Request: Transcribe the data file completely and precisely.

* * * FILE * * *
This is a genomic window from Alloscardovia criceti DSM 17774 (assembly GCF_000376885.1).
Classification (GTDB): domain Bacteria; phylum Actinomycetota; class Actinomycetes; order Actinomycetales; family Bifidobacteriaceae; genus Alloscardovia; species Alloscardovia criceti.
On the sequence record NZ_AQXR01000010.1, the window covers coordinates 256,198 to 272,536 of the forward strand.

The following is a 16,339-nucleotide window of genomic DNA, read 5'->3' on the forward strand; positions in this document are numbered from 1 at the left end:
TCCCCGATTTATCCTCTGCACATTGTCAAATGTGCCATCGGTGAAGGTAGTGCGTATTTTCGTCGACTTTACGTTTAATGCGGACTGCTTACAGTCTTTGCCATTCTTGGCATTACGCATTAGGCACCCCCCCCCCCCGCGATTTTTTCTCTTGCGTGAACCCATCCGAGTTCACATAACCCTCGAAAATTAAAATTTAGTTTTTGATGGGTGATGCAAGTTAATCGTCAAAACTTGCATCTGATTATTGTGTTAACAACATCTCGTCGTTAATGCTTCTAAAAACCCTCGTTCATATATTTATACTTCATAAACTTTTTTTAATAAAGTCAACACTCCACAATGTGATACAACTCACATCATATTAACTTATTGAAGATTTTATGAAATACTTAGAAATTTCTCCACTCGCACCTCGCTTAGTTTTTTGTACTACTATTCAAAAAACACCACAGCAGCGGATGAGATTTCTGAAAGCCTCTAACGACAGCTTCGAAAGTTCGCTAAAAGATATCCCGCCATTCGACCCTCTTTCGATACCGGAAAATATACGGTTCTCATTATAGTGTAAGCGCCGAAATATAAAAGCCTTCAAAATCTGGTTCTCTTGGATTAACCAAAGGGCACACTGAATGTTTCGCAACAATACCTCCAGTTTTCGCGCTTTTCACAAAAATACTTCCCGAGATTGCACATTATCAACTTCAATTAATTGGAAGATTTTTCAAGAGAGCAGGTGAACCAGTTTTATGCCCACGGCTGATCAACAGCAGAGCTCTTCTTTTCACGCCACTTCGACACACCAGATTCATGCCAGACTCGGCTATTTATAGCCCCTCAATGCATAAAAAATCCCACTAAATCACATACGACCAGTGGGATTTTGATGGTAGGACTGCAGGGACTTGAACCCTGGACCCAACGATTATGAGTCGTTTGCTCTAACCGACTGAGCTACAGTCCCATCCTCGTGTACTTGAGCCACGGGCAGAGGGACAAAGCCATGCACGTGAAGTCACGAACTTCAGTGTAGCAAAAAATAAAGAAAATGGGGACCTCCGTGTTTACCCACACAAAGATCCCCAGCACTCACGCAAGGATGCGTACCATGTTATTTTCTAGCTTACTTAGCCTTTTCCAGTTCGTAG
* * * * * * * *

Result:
This is a genomic window from Alloscardovia criceti DSM 17774 (assembly GCF_000376885.1).
Classification (GTDB): domain Bacteria; phylum Actinomycetota; class Actinomycetes; order Actinomycetales; family Bifidobacteriaceae; genus Alloscardovia; species Alloscardovia criceti.
On the sequence record NZ_AQXR01000010.1, the window covers coordinates 256,198 to 272,536 of the forward strand.

The following is a 16,339-nucleotide window of genomic DNA, read 5'->3' on the forward strand; positions in this document are numbered from 1 at the left end:
TCCCCGATTTATCCTCTGCACATTGTCAAATGTGCCATCGGTGAAGGTAGTGCGTATTTTCGTCGACTTTACGTTTAATGCGGACTGCTTACAGTCTTTGCCATTCTTGGCATTACGCATTAGGCACCCCCCCCCCCCGCGATTTTTTCTCTTGCGTGAACCCATCCGAGTTCACATAACCCTCGAAAATTAAAATTTAGTTTTTGATGGGTGATGCAAGTTAATCGTCAAAACTTGCATCTGATTATTGTGTTAACAACATCTCGTCGTTAATGCTTCTAAAAACCCTCGTTCATATATTTATACTTCATAAACTTTTTTTAATAAAGTCAACACTCCACAATGTGATACAACTCACATCATATTAACTTATTGAAGATTTTATGAAATACTTAGAAATTTCTCCACTCGCACCTCGCTTAGTTTTTTGTACTACTATTCAAAAAACACCACAGCAGCGGATGAGATTTCTGAAAGCCTCTAACGACAGCTTCGAAAGTTCGCTAAAAGATATCCCGCCATTCGACCCTCTTTCGATACCGGAAAATATACGGTTCTCATTATAGTGTAAGCGCCGAAATATAAAAGCCTTCAAAATCTGGTTCTCTTGGATTAACCAAAGGGCACACTGAATGTTTCGCAACAATACCTCCAGTTTTCGCGCTTTTCACAAAAATACTTCCCGAGATTGCACATTATCAACTTCAATTAATTGGAAGATTTTTCAAGAGAGCAGGTGAACCAGTTTTATGCCCACGGCTGATCAACAGCAGAGCTCTTCTTTTCACGCCACTTCGACACACCAGATTCATGCCAGACTCGGCTATTTATAGCCCCTCAATGCATAAAAAATCCCACTAAATCACATACGACCAGTGGGATTTTGATGGTAGGACTGCAGGGACTTGAACCCTGGACCCAACGATTATGAGTCGTTTGCTCTAACCGACTGAGCTACAGTCCCATCCTCGTGTACTTGAGCCACGGGCAGAGGGACAAAGCCATGCACGTGAAGTCACGAACTTCAGTGTAGCAAAAAATAAAGAAAATGGGGACCTCCGTGTTTACCCACACAAAGATCCCCAGCACTCACGCAAGGATGCGTACCATGTTATTTTCTAGCTTACTTAGCCTTTTCCAGTTCGTAG